10 best boltholes for Snowden


10 best boltholes for Snowden

Snowden has a choice of tropical hideaways, France and, er, North Korea.

NSA whistleblower should try Ecuador, but Iceland and N Korea also on list
Spanish colonial architecture for some reason features heavily in places of refuge
As a last resort, somewhere deep -- very deep -- in the US could do

(CNN) -- Fleeing U.S. law enforcement and stuck in a Moscow airport, the NSA whistleblower Edward Snowden seems stuck for where to go from here. CNN Travel advises which countries should be on his list ...
1. Iceland
Iceland makes for an excellent fugitive destination, particularly for someone with a wintry name such as Snowden. It professes a love for internet freedoms and once checkmated extradition efforts by offering citizenship to tax-evading U.S. chessman Bobby Fischer.
For Snowden it might feel chilly after Hawaii, Hong Kong and midsummer Moscow, but he could easily warm up with a dip in the geothermal waters of the Grindavik Blue Lagoon.
Why stay: Ash-spewing volcanoes could help to shroud your location.
Why leave: New laws to aid whistleblowers are not yet in place. Also, they eat puffins.

Ecuador: Plenty of fascinating local traditions to keep Snowden interested.

2. Ecuador
It's a two-way deal: exiles get a sub-tropical shelter while the Ecuadorean President, Rafael Correa, gets to burnish anti-American credentials and a distraction from his clampdowns on press freedom.
Why stay: Plenty of Inca ruins and colonial Spanish buildings to admire.
Why leave: Ecuador still has an extradition deal with the United States.
3. The UK
It might be heavily in diplomatic hock to Washington, but the UK remains a popular place of refuge -- particularly among Russian exiles drawn by its liberal outlook, robust legal system and miserable weather. OK, maybe not the weather.
Despite security cameras on every corner, plenty of people have managed to lose themselves in London. And if all else fails, it has an Ecuadorian embassy, although since Assange has already snagged the spare room, you'll be on the sofa.
Why stay: Strong tradition of political radicalism
Why leave: Did we mention the awful weather?

Life's a beach ... Boracay could be a big draw for Snowden in the island-rich Philippines.

4. The Philippines
The Filipino police have a strong track record of helping foreign agents hunt down their quarry, but with more than 7,000 islands to choose from, it could take them some time.
Why stay: Boracay's beaches, Banaue's scenic rice terraces and -- as it happens -- more colonial Spanish architecture!
Why go: Corruption. Even if you're not on the lam, you'll still be bilked for backhanders.
5. Spain
Southern Spain's enduring popularity among expat UK villains has earned its coastline the unfortunate soubriquet of "Costa del Crime." A spate of arrests has tarnished its appeal, though.
Why stay: The sunshine, the paella, the sangria.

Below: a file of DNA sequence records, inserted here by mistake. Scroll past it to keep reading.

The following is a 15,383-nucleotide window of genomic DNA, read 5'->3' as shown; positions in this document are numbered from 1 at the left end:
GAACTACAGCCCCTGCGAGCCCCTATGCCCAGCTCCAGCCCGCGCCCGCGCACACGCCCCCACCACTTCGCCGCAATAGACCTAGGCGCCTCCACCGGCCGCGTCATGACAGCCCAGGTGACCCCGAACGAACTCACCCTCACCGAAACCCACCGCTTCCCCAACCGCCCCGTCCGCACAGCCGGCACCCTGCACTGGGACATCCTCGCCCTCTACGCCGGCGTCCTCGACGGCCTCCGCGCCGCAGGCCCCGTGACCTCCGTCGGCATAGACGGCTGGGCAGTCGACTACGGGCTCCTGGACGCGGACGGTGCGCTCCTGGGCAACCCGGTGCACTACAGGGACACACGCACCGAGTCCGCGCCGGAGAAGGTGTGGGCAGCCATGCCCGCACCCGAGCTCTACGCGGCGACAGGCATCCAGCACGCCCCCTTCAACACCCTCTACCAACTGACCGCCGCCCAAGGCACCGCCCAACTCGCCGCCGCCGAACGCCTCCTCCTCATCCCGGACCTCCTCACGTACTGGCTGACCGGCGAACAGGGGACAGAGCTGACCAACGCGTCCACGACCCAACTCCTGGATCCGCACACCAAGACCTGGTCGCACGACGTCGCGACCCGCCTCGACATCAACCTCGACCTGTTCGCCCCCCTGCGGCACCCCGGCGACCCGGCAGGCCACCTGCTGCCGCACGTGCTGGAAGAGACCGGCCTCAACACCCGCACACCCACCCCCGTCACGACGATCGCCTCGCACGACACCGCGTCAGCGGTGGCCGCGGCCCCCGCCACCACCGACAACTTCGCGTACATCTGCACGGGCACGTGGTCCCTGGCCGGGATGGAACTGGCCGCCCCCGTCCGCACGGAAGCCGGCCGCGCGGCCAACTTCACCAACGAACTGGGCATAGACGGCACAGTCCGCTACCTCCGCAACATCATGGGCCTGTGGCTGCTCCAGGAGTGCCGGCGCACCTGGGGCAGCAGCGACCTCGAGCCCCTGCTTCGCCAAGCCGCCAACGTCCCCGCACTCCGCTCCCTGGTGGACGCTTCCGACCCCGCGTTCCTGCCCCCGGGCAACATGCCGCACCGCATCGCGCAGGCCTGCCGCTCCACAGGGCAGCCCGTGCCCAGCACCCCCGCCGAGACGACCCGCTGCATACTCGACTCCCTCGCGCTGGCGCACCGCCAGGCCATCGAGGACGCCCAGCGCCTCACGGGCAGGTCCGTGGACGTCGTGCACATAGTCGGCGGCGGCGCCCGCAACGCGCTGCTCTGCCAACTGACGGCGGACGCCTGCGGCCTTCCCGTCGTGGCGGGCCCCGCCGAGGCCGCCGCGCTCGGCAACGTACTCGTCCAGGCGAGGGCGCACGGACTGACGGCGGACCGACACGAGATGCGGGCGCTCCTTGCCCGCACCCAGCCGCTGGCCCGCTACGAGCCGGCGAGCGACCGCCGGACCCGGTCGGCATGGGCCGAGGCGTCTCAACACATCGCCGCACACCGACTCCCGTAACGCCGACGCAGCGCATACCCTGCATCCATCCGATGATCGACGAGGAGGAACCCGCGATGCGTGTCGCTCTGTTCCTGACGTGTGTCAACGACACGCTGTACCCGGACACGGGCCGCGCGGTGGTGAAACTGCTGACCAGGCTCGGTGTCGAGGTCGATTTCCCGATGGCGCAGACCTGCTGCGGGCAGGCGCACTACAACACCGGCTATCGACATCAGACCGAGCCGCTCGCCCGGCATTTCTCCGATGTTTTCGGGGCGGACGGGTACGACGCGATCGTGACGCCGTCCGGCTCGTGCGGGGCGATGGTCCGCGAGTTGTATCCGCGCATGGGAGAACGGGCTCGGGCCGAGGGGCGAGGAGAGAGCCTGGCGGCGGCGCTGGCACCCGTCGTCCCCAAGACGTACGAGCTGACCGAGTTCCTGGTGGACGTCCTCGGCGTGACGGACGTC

Why leave: British pubs selling greasy breakfasts to greasier Brits. Abject lack of Spanish colonial architecture.

The French might have a rep for rudeness but at least they give extradition treaties a Gallic sneer.

6. France
The French have a rep for being rude to foreigners -- unless they are fleeing justice. The country has ignored extradition deals in the past, refusing to give up U.S.-wanted hijackers in the 1960s and 70s. If you've done something political -- or you are Roman Polanski -- you're probably safe.
Why stay: France has it all: Culture, countryside and cheese.
Why leave: France also has the French.
7. Cuba
Embargoes didn't stop Jay Z from heading to Havana, but you probably won't have to worry about facing the other kind of rap as Cuba lacks an extradition treaty with the U.S.
Why stay: Salsa, cigars and those great old cars held together with washing machine spares.
Why go: Worrying proximity to Guantanamo

Mad move? At least Snowden would be forever beyond the reach of U.S. justice in North Korea.

8. North Korea
Clearly this would be madness. But at least in North Korea fugitives are almost guaranteed to be beyond the reach of international justice.
U.S. soldier Charles Jenkins demonstrated this principle between 1965 and 2004 after deserting to the north during the Korean War, and living -- albeit rather wretchedly -- to tell the tale.
Why stay: Don't stay.
Why leave: It won't be your emails that are monitored, just your every waking thought.
9. Transit
Snowden appears to have spent several days airside at Moscow's Sheremetyevo airport, a location that Kremlin authorities insist does not fall within Russian borders.
Perhaps he could stay there, following the footsteps of Iranian exile Mehran Karimi Nasseri, whose eight years stranded at Charles de Gaulle airport inspired the movie "The Terminal".
Why stay: Limitless supplies of Dan Brown books and giant Toblerones.
Why go: Audacious flight from justice will be rendered into a lame Tom Hanks comedy.

America: big enough for Snowden to hide in?

10. United States
Why not hide in plain sight? It's a big, frequently beautiful country and there are parts of America where folks don't even know who their president is, let alone who's on his most wanted list.
Why stay: Land of the free.
Why go: Pressure to have plastic surgery. Even if you're not changing your identity.
Editor's note: Barry Neild may not be a diplomatic expert but he has a long history of jetsetting from one sunny place of refuge to another.

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